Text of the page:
Citizenship and participation of young people in Aotearoa/New Zealand : a thesis presented in partial fulfilment of the requirements for the degree of Master of Arts in Social Policy, Massey University, Palmerston North, Aotearoa/New Zealand
This research explored young people's experiences of citizenship, the meaning of citizenship in their lives, and how they understand their connection to society as citizens. Participation was seen as a crucial component of 'the lived experiences of young people' and their experience of citizenship in their everyday lives. This study investigated the personal attributes, behaviours, activities and cultural processes that contribute to or define what it means to uphold citizenship. Also, it explored attitudes towards participation in the local community, and facilitators or barriers that affect participation in social, cultural, political and community activities.
The methodological approach was phenomenological, providing opportunity through nine in-depth interviews with young people to understand how they experience citizenship. Semi-structured face to face interviews were conducted with 16 to 25 year olds.
The research established that in defining citizenship, young people demonstrated a relational, inclusive, diverse and expansive interpretation of citizenship that goes beyond traditional, future-orientated neoliberal constructions of citizenship that position young people as 'citizen-as-workers', focusing predominantly on economic independence and employment. Young people experience social membership predominantly through leisure, sport, cultural and non-structured activities rather than through traditional civic and political associations. They place importance on a sense of belonging and are interested in and engaged in informal and organised activities which enable them to relate to other young people; suggesting a relational rather that non-relational citizenship identity. Family, friendship groups and school are key sites of connection for young people with leisure, sport, cultural and civic activities. They are able to clearly articulate their views on the responsibilities toward the community and are particularly interested in community volunteer work.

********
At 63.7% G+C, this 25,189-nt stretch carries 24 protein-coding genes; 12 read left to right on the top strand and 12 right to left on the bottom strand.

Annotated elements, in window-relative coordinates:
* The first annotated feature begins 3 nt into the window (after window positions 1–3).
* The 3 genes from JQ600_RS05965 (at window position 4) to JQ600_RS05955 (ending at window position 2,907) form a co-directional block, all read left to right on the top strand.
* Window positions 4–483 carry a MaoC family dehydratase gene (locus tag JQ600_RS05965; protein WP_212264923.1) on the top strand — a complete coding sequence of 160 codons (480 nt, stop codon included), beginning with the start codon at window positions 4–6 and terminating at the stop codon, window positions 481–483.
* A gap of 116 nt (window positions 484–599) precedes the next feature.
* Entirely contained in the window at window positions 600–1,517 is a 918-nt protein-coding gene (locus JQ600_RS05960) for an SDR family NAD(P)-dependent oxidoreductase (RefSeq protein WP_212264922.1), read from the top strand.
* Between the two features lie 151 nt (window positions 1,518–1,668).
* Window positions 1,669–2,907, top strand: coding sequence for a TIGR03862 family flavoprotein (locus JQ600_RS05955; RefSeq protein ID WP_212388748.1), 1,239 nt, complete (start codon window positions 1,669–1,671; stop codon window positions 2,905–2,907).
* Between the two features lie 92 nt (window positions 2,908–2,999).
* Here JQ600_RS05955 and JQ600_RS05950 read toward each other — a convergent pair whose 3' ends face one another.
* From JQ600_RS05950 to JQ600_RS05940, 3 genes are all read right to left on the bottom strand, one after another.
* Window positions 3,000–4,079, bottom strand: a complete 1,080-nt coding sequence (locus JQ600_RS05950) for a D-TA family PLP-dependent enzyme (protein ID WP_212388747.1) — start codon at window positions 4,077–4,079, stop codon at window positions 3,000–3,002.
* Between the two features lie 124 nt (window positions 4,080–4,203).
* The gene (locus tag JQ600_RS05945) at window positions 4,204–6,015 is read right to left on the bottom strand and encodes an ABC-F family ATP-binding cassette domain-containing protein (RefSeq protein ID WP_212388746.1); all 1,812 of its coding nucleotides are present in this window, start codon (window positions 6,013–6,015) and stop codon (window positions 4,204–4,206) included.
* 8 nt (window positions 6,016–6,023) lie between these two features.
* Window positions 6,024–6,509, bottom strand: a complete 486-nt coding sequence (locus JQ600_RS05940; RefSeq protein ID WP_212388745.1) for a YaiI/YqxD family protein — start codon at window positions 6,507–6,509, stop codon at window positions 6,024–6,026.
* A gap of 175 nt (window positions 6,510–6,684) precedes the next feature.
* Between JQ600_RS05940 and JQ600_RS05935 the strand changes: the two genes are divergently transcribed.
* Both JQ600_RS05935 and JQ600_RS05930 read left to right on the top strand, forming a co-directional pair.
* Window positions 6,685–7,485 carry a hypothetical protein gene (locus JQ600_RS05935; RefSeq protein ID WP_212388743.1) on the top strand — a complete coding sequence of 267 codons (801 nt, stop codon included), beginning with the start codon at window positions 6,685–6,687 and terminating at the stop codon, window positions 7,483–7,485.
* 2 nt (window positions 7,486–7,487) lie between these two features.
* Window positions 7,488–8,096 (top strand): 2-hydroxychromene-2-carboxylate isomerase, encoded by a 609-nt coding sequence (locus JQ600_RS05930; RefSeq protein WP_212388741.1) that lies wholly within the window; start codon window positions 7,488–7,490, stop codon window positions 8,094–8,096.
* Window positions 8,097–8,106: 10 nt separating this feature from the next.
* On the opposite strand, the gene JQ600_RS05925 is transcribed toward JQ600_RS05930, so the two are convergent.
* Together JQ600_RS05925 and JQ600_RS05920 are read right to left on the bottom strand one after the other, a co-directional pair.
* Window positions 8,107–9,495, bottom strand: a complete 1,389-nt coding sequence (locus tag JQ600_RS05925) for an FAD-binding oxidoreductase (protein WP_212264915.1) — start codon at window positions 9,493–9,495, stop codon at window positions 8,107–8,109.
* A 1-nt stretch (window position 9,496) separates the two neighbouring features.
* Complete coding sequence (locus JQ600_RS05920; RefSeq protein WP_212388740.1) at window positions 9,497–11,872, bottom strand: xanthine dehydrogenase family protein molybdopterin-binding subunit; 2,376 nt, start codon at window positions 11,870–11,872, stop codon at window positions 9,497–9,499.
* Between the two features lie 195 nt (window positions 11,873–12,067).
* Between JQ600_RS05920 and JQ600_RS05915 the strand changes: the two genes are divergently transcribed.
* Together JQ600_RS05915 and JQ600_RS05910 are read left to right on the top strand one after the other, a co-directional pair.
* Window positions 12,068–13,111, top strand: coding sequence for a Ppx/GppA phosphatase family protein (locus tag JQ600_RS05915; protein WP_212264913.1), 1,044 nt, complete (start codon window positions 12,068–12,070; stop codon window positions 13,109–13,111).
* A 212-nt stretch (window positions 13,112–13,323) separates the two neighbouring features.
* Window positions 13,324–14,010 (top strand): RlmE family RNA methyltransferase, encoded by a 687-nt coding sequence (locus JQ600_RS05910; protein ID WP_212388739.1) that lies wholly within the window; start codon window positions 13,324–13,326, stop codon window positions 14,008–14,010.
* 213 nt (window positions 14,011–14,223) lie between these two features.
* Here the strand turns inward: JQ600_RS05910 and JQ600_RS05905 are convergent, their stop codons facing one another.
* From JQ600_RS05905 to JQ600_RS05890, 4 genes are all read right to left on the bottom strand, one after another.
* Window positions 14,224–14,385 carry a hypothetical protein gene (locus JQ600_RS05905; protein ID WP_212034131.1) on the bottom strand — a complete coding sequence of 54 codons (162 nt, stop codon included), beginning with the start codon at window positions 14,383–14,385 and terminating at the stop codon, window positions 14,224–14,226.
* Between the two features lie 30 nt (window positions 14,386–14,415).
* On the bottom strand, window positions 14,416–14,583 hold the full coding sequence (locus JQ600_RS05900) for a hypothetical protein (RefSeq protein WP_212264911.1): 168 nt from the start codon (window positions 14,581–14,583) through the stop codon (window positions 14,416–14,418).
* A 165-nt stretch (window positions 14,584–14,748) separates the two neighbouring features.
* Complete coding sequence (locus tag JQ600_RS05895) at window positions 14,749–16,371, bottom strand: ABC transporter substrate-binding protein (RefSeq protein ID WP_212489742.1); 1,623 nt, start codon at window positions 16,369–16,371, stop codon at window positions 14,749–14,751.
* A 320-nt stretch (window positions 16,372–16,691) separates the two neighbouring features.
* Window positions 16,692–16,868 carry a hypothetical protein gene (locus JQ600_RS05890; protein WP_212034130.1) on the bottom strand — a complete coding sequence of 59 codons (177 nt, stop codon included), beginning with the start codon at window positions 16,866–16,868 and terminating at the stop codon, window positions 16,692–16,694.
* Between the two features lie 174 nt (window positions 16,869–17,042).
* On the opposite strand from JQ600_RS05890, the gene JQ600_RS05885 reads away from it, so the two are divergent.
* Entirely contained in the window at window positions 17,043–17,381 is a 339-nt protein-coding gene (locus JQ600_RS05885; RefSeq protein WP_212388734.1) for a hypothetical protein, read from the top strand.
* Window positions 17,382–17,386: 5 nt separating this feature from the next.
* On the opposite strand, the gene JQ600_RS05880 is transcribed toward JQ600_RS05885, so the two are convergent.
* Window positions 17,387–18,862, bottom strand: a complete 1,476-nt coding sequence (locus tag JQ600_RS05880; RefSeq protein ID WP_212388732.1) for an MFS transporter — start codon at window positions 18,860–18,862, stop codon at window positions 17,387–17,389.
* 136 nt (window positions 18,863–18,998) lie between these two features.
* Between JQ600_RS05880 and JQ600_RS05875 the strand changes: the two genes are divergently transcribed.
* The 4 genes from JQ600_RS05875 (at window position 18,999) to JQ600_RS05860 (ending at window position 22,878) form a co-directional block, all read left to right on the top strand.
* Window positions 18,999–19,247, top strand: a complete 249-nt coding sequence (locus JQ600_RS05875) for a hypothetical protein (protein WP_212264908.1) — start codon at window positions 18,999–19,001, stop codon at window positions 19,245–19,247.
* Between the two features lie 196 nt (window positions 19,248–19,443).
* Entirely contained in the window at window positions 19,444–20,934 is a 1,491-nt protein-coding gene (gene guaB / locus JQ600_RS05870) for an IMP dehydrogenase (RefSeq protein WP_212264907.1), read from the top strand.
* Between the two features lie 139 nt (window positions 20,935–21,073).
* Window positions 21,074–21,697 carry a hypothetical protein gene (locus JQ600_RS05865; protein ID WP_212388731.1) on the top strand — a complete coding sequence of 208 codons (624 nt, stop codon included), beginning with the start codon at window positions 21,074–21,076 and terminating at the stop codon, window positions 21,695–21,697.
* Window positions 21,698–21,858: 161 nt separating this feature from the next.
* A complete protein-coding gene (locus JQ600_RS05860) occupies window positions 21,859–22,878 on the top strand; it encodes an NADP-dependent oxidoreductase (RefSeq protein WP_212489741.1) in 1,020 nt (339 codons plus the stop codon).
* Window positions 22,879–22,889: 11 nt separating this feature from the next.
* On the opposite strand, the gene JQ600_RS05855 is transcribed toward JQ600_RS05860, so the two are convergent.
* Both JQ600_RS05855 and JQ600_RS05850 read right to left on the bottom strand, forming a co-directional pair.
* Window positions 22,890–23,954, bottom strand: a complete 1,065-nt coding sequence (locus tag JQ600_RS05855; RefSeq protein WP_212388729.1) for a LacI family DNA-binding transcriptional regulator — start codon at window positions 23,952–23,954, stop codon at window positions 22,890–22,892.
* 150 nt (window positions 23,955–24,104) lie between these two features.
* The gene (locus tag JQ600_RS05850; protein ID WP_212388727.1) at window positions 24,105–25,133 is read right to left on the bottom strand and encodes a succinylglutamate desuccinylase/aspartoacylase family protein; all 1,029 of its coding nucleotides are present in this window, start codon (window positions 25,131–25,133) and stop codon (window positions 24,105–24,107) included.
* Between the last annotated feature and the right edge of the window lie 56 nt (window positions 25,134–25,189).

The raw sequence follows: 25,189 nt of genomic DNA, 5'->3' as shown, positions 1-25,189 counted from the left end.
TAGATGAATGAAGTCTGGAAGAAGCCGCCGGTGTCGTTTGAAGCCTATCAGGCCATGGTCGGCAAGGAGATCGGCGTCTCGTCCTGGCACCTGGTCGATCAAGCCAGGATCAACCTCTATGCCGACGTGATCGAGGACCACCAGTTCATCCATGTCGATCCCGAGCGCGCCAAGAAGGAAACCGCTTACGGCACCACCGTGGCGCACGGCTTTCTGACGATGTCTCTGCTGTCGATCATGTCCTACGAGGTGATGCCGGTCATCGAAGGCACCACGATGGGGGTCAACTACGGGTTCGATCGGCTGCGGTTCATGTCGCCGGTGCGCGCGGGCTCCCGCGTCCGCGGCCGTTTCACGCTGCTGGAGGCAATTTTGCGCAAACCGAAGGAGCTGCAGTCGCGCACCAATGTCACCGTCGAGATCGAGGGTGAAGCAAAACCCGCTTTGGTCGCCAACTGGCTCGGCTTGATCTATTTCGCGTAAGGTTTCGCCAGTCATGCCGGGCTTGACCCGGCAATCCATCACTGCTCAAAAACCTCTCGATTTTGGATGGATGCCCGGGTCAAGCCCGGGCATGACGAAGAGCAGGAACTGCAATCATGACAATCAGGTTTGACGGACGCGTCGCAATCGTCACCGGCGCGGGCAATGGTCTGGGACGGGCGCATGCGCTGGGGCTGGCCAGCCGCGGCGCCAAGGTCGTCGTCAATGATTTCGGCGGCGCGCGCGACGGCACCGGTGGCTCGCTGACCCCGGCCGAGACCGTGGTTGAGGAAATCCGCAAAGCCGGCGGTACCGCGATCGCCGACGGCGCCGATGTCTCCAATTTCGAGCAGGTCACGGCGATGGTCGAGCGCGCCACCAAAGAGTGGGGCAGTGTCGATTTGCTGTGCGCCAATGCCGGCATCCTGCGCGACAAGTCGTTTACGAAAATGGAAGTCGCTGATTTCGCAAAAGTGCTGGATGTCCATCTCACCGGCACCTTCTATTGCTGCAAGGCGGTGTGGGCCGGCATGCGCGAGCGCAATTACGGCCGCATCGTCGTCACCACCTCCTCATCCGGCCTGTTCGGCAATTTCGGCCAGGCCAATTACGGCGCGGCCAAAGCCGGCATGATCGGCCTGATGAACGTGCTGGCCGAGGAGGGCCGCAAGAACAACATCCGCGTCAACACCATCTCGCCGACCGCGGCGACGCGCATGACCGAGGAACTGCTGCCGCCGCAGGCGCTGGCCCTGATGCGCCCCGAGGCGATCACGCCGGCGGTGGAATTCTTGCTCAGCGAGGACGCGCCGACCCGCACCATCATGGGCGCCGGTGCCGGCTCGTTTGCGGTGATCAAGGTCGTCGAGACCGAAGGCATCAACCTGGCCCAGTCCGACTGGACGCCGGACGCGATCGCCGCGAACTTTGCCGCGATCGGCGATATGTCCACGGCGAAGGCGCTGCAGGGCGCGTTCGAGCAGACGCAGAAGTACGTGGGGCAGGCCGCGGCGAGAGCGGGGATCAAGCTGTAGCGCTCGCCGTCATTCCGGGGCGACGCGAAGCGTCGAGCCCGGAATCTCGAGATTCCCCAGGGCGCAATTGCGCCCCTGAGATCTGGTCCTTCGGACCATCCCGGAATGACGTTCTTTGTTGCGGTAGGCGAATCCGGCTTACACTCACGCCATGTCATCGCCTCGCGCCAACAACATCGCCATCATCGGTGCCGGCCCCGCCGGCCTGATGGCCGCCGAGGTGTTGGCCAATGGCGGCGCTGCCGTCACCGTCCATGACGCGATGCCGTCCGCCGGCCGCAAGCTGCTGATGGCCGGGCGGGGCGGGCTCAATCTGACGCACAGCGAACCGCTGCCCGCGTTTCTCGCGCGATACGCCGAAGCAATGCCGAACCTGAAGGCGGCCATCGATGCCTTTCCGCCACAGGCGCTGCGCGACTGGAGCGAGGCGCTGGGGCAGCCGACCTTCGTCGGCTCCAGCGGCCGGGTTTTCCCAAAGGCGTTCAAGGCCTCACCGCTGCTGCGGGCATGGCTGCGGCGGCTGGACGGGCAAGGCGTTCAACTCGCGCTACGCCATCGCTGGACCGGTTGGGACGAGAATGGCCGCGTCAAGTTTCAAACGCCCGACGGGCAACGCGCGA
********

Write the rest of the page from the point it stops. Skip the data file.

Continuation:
Young people do not tend to be engaged in traditional civic and political organisations. They are concerned about a range of issues that have affected them immediately and directly and discuss these in their relationships at home with family, at
school and with friends rather than in traditional civic and political forums. The research also found that young people struggle to be heard by formal political institutions. They had little influence over community decision making and felt that the views of young people should be given more attention through forums for this to be achieved.